APPENDIX B
Biographical Sketches of Committee Members

MAY R. BERENBAUM, Chair, is a member of the National Academy of Sciences and Professor and Department Head of the Department of Entomology at the University of Illinois at Urbana-Champaign. Dr. Berenbaum earned her Ph.D. in Ecology and Evolutionary Biology from Cornell University and has been a member of the Department of Entomology at the University of Illinois at Urbana-Champaign since 1980, chairing the department since 1992. Her research addresses the chemical mediation of interactions between plants and insects and encompasses multiple hierarchical levels, ranging from molecular mechanisms to community structure. In addition, she is concerned with the practical application of ecological principles to insect-plant interactions in an agricultural context. For this research, she has received many honors, including the Robert H. MacArthur Award from the Ecological Society of America, and is a fellow of the Entomological Society of America and the American Philosophical Society. Dr. Berenbaum currently serves on the editorial boards of several journals, including the Proceedings of the National Academy of Sciences, and is President of the American Institute of Biological Sciences. As a member of the National Academy of Sciences, she serves on the Division on Earth and Life Studies Committee and has chaired National Research Council boards and study committees, including the Board on Agriculture and Natural Resources, and the Committee on the Status of Pollinators.


THOMAS E. BUNDY is a former Deputy Assistant General Counsel in the Office of General Counsel at the U.S. Department of Agriculture (USDA). In his 31 years experience as an attorney for the USDA, he supervised legal work for the Animal and Plant Health Inspection Service (APHIS), including the control and eradication of plant and animal diseases and pests. He was instrumental in the drafting and passage of the Plant Protection Act and the Animal Health Protection Act, and is very knowledgeable concerning USDA's animal and plant quarantine authorities and their application, both domestically and internationally. He has instructed APHIS employees on how to implement and enforce those authorities. Since retiring from the Federal government in 2002, Mr. Bundy has consulted with various organizations, including the Pew Charitable Trust Initiative on Food and Biotechnology regarding USDA’s authority under the Plant Protection Act and the Animal Health Protection Act. Mr. Bundy received his J.D. from the University of Virginia School of Law.


SEAN B. CASH is a Faculty Associate in the Department of Consumer Science, University of Wisconsin–Madison, and an Associate Professor in the Department of Rural Economy at University of Alberta (Canada). His research focuses on the economics and policy of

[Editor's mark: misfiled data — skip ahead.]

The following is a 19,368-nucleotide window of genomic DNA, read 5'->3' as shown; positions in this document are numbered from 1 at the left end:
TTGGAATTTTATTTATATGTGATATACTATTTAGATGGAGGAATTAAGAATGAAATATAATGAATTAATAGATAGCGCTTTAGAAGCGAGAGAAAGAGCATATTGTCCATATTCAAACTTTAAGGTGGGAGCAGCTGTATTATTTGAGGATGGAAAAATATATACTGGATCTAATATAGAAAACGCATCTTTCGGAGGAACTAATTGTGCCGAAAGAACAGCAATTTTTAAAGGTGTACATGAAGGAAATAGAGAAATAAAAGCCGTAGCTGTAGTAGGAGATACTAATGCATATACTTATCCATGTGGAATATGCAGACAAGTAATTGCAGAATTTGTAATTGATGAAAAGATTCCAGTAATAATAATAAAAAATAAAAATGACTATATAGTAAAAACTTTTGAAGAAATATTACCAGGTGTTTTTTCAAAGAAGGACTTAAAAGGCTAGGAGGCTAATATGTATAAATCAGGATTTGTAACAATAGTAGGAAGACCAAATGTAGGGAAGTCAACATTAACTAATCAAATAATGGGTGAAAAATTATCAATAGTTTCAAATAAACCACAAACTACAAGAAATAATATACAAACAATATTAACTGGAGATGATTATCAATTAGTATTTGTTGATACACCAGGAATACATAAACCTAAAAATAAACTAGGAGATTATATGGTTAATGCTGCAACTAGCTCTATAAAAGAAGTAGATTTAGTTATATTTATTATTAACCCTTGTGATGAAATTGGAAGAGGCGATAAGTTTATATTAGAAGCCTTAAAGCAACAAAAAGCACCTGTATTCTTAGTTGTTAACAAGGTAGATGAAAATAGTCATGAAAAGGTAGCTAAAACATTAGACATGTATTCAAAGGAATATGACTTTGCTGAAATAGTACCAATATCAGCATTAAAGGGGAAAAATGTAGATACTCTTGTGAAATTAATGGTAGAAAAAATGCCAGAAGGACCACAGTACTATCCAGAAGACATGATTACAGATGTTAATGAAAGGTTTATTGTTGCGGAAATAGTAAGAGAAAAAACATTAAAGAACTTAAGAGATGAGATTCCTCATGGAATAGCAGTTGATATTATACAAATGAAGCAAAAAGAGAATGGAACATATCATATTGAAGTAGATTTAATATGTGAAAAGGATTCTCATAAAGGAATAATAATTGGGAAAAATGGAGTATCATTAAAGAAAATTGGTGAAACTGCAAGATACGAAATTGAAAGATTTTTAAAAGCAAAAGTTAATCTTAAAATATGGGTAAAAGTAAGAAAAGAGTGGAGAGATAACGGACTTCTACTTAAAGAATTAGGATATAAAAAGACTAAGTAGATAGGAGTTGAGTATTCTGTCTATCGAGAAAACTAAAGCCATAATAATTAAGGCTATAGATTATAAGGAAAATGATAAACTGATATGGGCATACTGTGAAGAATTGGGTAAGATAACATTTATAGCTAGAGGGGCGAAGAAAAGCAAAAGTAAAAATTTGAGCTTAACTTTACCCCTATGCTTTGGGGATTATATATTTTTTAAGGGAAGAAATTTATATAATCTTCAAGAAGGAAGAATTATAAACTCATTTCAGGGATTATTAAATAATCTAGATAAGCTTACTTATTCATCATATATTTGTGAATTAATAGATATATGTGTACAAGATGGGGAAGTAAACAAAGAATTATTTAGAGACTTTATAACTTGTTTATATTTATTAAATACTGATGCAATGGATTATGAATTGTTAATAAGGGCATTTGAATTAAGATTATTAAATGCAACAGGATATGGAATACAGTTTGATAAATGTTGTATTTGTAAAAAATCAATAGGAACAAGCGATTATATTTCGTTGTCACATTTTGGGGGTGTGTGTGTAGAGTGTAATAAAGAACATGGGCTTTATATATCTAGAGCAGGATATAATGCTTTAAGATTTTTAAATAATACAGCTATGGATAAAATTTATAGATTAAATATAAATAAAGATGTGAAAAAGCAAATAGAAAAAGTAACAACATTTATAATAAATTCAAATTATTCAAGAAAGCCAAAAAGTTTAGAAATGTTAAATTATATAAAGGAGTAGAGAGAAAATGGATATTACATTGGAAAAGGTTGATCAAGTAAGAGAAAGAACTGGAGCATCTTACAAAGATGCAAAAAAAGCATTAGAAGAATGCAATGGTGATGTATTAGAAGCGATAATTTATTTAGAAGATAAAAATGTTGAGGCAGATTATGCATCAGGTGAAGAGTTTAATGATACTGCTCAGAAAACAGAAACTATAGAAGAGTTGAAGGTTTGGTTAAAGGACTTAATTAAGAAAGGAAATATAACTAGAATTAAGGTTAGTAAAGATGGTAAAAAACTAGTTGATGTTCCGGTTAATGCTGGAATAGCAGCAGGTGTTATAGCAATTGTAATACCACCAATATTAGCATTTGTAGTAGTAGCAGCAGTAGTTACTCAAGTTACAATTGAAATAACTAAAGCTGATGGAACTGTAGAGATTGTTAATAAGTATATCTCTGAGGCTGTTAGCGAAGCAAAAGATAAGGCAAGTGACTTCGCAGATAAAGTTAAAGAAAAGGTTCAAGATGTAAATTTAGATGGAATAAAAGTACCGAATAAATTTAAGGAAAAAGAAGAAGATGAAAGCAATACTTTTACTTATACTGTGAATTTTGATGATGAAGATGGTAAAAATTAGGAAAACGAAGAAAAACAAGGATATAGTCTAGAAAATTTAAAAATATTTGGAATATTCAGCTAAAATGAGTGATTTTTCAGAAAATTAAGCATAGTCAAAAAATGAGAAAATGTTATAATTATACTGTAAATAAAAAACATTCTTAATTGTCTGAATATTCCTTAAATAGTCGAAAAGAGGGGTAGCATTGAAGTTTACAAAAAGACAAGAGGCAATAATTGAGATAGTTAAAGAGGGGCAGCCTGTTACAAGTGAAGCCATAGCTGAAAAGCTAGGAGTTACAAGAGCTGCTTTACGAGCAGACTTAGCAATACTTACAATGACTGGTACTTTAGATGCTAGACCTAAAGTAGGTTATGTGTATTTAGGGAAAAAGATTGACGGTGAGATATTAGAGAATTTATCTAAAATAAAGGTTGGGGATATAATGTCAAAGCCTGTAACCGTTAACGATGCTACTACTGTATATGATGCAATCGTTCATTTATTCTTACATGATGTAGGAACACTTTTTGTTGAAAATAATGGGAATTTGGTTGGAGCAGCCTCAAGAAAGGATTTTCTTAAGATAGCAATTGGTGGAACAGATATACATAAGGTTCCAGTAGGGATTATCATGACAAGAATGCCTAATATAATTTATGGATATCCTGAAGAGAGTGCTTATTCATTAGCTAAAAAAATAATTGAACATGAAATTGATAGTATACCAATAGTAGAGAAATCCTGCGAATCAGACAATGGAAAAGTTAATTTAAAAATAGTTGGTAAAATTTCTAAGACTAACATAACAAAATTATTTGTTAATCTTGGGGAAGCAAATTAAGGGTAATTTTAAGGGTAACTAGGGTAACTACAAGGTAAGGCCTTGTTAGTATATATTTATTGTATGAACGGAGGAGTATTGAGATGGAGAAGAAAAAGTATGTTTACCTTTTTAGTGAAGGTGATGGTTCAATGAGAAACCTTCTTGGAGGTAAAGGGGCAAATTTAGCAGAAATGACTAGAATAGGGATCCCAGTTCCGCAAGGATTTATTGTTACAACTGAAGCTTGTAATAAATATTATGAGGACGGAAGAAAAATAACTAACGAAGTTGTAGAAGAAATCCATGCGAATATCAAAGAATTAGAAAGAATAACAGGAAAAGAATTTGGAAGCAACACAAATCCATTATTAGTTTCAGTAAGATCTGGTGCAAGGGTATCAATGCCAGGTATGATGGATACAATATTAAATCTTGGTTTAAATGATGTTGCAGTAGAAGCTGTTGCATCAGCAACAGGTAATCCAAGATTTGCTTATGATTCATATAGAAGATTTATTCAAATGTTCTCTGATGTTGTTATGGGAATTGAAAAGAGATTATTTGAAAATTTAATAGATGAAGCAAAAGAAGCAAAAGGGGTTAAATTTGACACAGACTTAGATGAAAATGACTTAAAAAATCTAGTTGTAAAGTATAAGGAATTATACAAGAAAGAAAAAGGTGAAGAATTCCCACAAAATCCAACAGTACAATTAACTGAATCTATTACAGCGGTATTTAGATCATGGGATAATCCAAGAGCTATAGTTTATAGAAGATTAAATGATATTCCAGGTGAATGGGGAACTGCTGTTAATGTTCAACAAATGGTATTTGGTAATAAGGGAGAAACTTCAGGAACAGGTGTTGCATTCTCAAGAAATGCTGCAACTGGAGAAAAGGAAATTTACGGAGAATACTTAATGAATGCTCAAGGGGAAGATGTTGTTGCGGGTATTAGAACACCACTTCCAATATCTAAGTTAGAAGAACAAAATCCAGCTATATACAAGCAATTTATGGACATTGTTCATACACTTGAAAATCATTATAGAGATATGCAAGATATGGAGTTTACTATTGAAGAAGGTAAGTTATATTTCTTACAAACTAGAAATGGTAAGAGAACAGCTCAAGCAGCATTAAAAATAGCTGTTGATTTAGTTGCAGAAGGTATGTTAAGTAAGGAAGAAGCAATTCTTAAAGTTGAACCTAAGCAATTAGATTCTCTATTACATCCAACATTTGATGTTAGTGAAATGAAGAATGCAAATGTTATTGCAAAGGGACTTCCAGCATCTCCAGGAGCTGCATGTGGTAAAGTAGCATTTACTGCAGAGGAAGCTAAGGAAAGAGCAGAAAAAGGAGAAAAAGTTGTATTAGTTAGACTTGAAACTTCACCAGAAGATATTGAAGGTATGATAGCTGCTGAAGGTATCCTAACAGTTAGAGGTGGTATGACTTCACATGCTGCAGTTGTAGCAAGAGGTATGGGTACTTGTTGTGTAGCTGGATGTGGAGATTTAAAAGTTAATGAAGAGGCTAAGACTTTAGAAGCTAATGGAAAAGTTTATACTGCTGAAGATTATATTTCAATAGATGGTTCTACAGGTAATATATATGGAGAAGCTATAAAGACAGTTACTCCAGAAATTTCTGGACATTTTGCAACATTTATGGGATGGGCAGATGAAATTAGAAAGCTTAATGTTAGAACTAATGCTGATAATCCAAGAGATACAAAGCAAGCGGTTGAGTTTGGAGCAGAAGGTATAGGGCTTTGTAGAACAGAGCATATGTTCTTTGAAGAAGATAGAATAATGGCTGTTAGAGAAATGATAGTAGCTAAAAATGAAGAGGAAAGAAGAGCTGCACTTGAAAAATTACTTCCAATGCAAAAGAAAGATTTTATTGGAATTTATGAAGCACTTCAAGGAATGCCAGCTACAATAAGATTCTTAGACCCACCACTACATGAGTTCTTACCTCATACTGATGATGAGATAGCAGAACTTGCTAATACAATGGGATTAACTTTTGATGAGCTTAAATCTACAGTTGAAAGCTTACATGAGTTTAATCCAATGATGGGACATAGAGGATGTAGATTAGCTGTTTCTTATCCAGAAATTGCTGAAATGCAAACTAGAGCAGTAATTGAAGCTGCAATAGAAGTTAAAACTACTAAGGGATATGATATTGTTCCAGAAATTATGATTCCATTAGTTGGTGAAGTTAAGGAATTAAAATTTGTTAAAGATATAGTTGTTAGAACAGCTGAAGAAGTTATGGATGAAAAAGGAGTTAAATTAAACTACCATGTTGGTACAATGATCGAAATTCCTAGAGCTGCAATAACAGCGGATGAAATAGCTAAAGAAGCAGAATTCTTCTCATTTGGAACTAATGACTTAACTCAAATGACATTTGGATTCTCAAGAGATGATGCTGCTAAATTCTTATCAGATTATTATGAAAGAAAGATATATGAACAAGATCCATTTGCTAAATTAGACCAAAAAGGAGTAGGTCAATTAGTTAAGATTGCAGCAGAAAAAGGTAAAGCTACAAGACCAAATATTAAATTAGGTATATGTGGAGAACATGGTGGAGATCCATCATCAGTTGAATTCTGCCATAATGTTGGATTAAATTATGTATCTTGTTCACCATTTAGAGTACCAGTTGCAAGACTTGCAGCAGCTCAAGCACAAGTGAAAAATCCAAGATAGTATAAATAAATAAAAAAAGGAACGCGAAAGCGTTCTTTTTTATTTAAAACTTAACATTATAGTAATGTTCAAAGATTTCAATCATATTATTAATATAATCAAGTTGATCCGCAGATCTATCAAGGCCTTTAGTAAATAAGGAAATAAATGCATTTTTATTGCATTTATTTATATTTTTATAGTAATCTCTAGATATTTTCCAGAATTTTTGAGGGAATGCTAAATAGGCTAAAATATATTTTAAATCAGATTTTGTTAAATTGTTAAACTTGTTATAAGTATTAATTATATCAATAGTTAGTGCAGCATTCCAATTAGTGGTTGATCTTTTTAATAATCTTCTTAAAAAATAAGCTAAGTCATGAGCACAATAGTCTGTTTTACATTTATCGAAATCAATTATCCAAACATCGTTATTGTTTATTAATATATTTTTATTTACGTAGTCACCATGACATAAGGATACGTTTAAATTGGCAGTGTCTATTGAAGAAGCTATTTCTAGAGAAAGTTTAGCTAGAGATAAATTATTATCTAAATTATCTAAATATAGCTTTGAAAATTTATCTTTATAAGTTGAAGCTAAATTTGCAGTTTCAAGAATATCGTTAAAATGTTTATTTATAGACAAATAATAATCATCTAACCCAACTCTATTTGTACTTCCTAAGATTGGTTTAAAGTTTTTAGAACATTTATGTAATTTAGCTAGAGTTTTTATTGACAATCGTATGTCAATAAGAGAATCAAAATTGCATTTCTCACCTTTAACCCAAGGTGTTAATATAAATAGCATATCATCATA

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   APPENDIX B Biographical Sketches of Committee Members MAY R. BERENBAUM, Chair, is a member of the National Academy of Sciences and Professor and Department Head of the Department of Entomology at the University of Illinois at Urbana-Champaign. Dr. Berenbaum earned her Ph.D. in Ecology and Evolutionary Biology from Cornell University and has been a member of the Department of Entomology at the University of Illinois at Urbana-Champaign since 1980, chairing the department since 1992. Her research addresses the chemical mediation of interactions between plants and insects and encompasses multiple hierarchical levels, ranging from molecular mechanisms to community structure. In addition, she is concerned with the practical application of ecological principles to insect-plant interactions in an agricultural context. For this research, she has received many honors, including the Robert H. MacArthur Award from the Ecological Society of America, and is a fellow of the Entomological Society of America and the American Philosophical Society. Dr. Berenbaum currently serves on the editorial boards of several journals, including the Proceedings of the National Academy of Sciences, and is President of the American Institute of Biological Sciences. As a member of the National Academy of Sciences, she serves on the Division on Earth and Life Studies Committee and has chaired National Research Council boards and study committees, including the Board on Agriculture and Natural Resources, and the Committee on the Status of Pollinators. THOMAS E. BUNDY is a former Deputy Assistant General Counsel in the Office of General Counsel at the U.S. Department of Agriculture (USDA). In his 31 years experience as an attorney for the USDA, he supervised legal work for the Animal and Plant Health Inspection Service (APHIS), including the control and eradication of plant and animal diseases and pests. He was instrumental in the drafting and passage of the Plant Protection Act and the Animal Health Protection Act, and is very knowledgeable concerning USDA's animal and plant quarantine authorities and their application, both domestically and internationally. He has instructed APHIS employees on how to implement and enforce those authorities. Since retiring from the Federal government in 2002, Mr. Bundy has consulted with various organizations, including the Pew Charitable Trust Initiative on Food and Biotechnology regarding USDA’s authority under the Plant Protection Act and the Animal Health Protection Act. Mr. Bundy received his J.D. from the University of Virginia School of Law. SEAN B. CASH is a Faculty Associate in the Department of Consumer Science, University of Wisconsin–Madison, and an Associate Professor in the Department of Rural Economy at University of Alberta (Canada). His research focuses on the economics and policy of 18